There is a concern that continued emissions of man-made per- and polyfluoroalkyl substances (PFASs) may cause environmental and human health effects. Now widespread in human populations and in the environment, several PFASs are also present in remote regions of the world, but the environmental transport and fate of PFASs are not well understood. Phasing out the manufacture of some types of PFASs started in 2000 and further regulatory and voluntary actions have followed. The objective of this review is to understand the effects of these actions on global scale PFAS concentrations.
Searches for primary research studies reporting on temporal variations of PFAS concentrations were performed in bibliographic databases, on the internet, through stakeholder contacts and in review bibliographies. No time, document type, language or geographical constraints were applied in the searches. Relevant subjects included human and environmental samples. Two authors screened all retrieved articles. Dual screening of 10% of the articles was performed at title/abstract and full-text levels by all authors. Kappa tests were used to test consistency. Relevant articles were critically appraised by four reviewers, with double checking of 20% of the articles by a second reviewer. Meta-analysis of included temporal trends was considered but judged to not be appropriate. The trends were therefore discussed in a narrative synthesis.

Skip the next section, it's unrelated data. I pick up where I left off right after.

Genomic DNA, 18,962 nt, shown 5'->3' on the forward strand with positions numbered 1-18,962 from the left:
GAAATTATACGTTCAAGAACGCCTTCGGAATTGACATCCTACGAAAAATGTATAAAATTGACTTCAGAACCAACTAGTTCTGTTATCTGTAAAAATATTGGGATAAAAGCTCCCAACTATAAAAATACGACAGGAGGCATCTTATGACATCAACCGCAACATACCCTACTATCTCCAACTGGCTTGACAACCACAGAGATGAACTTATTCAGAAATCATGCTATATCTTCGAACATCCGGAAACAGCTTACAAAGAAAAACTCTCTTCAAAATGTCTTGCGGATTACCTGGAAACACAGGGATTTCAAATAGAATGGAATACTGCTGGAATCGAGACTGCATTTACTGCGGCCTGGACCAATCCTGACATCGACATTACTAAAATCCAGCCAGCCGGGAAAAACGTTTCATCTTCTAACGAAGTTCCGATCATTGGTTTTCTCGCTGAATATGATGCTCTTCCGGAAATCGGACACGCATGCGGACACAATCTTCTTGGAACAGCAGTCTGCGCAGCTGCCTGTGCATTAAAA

Available evidence suggests that human concentrations of perfluorooctane sulfonate (PFOS), perfluorodecane sulfonate (PFDS), and perfluorooctanoic acid (PFOA) generally are declining, while previously increasing concentrations of perfluorohexane sulfonate (PFHxS) have begun to level off. Rapid declines for PFOS-precursors (e.g. perfluorooctane sulfonamide, FOSA) have also been consistently observed in human studies. In contrast, limited data indicate that human concentrations of PFOS and PFOA are increasing in China where the production of these substances has increased. Human concentrations of longer-chained perfluoroalkyl carboxylic acids (PFCAs) with 9–14 carbon atoms are generally increasing or show insignificant trends with too low power to detect a trend. For abiotic and biological environmental samples there are no clear patterns of declining trends. Most substances show mixed results, and a majority of the trends are insignificant with low power to detect a trend.
For electrochemically derived PFASs, including PFOS and PFOA, most human studies in North America and Europe show consistent statistically significant declines. This contrasts with findings in wildlife and in abiotic environmental samples, suggesting that declining PFOS, PFOS-precursor and PFOA concentrations in humans likely resulted from removal of certain PFASs from commercial products including paper and board used in food packaging. Increasing concentrations of long-chain PFCAs in most matrices, and in most regions, is likely due to increased use of alternative PFASs. Continued temporal trend monitoring in the environment with well-designed studies with high statistical power are necessary to evaluate the effectiveness of past and continuing regulatory mitigation measures. For humans, more temporal trend studies are needed in regions where manufacturing is most intense, as the one human study available in China is much different than in North America or Europe.
Perfluoroalkyl acids; Perfluoroalkane acids; PFOA; PFOS; Temporal trends; Phase-out; Source; Emission; Environmental fate; Regulation; Concentration
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